(archive_entry_size entry)
                       (rewrite-file-mode (archive_entry_filetype entry)))
        (if (= ret ARCHIVE_EOF)
            (raise (list "error" ret))))))

(define (archive-folder archive proc init-val)
  (match (archive-read-next-file-entry archive)
    [(archive-entry path size filetype)
      archive proc
      (apply proc
             (list (archive-entry path size filetype)
                   (lambda () (archive-read-current-file archive size))
    [#f init-val]))

(define (archive-fold-files archive-path proc init-val)
  (let ([archive (archive_read_new)]) ; check that archive != NULL
    (archive_read_support_compression_all archive) ; check return
    (archive_read_support_format_all archive) ; check return
    (archive_read_open_file archive archive-path 10240) ; check return
    (archive-folder archive proc init-val)))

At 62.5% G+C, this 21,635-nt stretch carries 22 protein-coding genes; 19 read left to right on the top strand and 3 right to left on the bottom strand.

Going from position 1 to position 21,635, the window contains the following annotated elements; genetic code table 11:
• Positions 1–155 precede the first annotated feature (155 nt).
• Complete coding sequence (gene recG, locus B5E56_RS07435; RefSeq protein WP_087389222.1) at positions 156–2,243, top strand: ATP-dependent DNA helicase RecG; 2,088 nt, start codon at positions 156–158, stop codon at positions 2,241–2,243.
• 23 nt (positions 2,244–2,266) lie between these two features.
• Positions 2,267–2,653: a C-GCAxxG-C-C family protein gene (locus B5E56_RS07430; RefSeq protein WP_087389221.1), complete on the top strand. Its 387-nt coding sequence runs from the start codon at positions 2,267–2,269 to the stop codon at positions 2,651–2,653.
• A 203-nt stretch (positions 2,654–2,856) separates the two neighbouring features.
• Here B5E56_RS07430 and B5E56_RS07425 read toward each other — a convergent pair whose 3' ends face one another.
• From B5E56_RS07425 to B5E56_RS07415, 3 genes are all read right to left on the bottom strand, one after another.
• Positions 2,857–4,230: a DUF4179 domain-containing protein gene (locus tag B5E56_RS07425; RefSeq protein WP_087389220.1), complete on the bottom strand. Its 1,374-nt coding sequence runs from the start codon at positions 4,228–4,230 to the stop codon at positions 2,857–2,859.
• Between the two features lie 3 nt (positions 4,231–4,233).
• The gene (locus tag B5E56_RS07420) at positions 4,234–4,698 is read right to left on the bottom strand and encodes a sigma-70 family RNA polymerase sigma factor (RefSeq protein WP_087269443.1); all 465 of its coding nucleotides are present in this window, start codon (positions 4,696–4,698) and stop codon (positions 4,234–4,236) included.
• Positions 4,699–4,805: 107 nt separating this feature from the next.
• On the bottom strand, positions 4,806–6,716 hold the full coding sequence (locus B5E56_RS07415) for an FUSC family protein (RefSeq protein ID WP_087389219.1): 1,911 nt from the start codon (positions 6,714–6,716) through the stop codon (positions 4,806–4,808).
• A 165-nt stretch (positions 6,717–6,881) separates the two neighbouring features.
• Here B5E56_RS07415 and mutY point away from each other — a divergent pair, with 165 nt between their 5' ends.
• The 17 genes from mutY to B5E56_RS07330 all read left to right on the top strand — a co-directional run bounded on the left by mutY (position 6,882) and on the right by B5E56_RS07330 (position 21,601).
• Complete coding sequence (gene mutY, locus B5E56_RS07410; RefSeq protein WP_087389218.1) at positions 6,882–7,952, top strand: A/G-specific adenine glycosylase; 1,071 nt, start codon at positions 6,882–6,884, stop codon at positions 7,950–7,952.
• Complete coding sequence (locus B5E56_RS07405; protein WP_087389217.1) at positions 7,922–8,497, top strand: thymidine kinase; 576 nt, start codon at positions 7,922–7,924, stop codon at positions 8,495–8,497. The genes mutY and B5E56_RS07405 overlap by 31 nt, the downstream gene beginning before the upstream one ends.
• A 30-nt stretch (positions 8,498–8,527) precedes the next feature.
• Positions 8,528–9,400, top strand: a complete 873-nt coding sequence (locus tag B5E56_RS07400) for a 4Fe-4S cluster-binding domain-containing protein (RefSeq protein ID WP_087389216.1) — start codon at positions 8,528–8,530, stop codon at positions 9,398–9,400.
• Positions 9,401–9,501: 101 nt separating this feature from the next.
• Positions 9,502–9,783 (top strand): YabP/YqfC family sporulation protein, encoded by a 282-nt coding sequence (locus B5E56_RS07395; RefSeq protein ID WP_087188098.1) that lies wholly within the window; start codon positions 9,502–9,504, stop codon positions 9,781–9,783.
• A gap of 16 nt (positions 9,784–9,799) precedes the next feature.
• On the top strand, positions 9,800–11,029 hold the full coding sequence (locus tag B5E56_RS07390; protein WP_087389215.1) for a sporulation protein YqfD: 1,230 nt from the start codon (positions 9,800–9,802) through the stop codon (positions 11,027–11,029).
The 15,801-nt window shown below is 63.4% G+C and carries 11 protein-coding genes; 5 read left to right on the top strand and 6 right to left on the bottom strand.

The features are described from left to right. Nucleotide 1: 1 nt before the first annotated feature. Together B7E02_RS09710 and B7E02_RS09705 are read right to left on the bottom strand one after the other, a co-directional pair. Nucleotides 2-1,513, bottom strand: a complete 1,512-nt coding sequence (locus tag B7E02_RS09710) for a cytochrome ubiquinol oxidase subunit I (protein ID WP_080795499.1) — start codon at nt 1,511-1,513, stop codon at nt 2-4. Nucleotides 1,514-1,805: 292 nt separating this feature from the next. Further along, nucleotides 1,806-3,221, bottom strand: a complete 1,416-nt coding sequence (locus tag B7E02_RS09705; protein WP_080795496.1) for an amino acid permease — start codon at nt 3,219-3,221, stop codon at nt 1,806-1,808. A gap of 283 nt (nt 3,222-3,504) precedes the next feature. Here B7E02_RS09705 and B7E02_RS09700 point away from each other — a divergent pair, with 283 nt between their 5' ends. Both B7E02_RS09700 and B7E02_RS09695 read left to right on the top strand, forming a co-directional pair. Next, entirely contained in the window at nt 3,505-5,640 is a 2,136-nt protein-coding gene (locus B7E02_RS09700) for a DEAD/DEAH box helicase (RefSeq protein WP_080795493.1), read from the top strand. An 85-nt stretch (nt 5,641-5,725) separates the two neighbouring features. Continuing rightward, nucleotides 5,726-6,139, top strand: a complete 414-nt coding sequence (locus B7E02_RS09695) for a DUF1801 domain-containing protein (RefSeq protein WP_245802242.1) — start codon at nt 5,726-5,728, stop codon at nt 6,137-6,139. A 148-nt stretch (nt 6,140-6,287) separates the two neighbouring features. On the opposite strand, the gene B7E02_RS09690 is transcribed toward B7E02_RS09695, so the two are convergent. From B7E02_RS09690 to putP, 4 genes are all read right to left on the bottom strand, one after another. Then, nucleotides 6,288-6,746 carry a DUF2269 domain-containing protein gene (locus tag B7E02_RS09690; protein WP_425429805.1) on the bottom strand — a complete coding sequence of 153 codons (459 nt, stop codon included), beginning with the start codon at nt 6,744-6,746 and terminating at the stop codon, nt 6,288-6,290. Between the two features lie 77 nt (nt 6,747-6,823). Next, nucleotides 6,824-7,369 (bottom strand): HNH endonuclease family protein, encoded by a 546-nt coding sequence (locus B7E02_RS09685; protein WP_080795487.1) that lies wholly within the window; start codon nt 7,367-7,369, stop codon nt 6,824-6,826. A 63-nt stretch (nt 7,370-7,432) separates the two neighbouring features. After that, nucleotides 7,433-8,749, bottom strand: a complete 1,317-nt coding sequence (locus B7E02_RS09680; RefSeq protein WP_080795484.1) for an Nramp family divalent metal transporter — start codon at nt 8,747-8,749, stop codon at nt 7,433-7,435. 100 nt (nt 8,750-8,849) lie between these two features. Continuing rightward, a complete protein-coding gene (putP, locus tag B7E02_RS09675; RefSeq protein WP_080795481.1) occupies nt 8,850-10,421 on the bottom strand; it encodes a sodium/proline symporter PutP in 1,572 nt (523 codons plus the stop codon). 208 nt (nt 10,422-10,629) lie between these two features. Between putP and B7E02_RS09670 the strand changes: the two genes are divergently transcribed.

"/home/alexbl/Downloads/Judge Dredd The Complete Case Files/Judge Dredd The Complete Case Files 001 (Digital Copy Colour Edit).cbr"
 (lambda (entry reader val)
   (if (equal? (archive-entry-filetype entry) 'file)
       (cons (cons (archive-entry-path entry)
                   (let ([data (reader)])
                    (subbytes data 0 (min (bytes-length data) 10)))) val)

;; (archive-fold-files
;;  "/home/alexbl/Downloads/Judge Dredd The Complete Case Files/Judge Dredd The Complete Case Files 001 (Digital Copy Colour Edit).cbr"
;;  (lambda (entry reader val)
;;    (cons (cons (archive-entry-path entry) (archive-entry-size entry)) val))
;;  '())

(provide archive-fold-files

As you can see from this file, there are a bunch of actual foreign function definitions (like archive_read_close), and then a number of higher-level routines to make it more convenient to get at an archive's contents.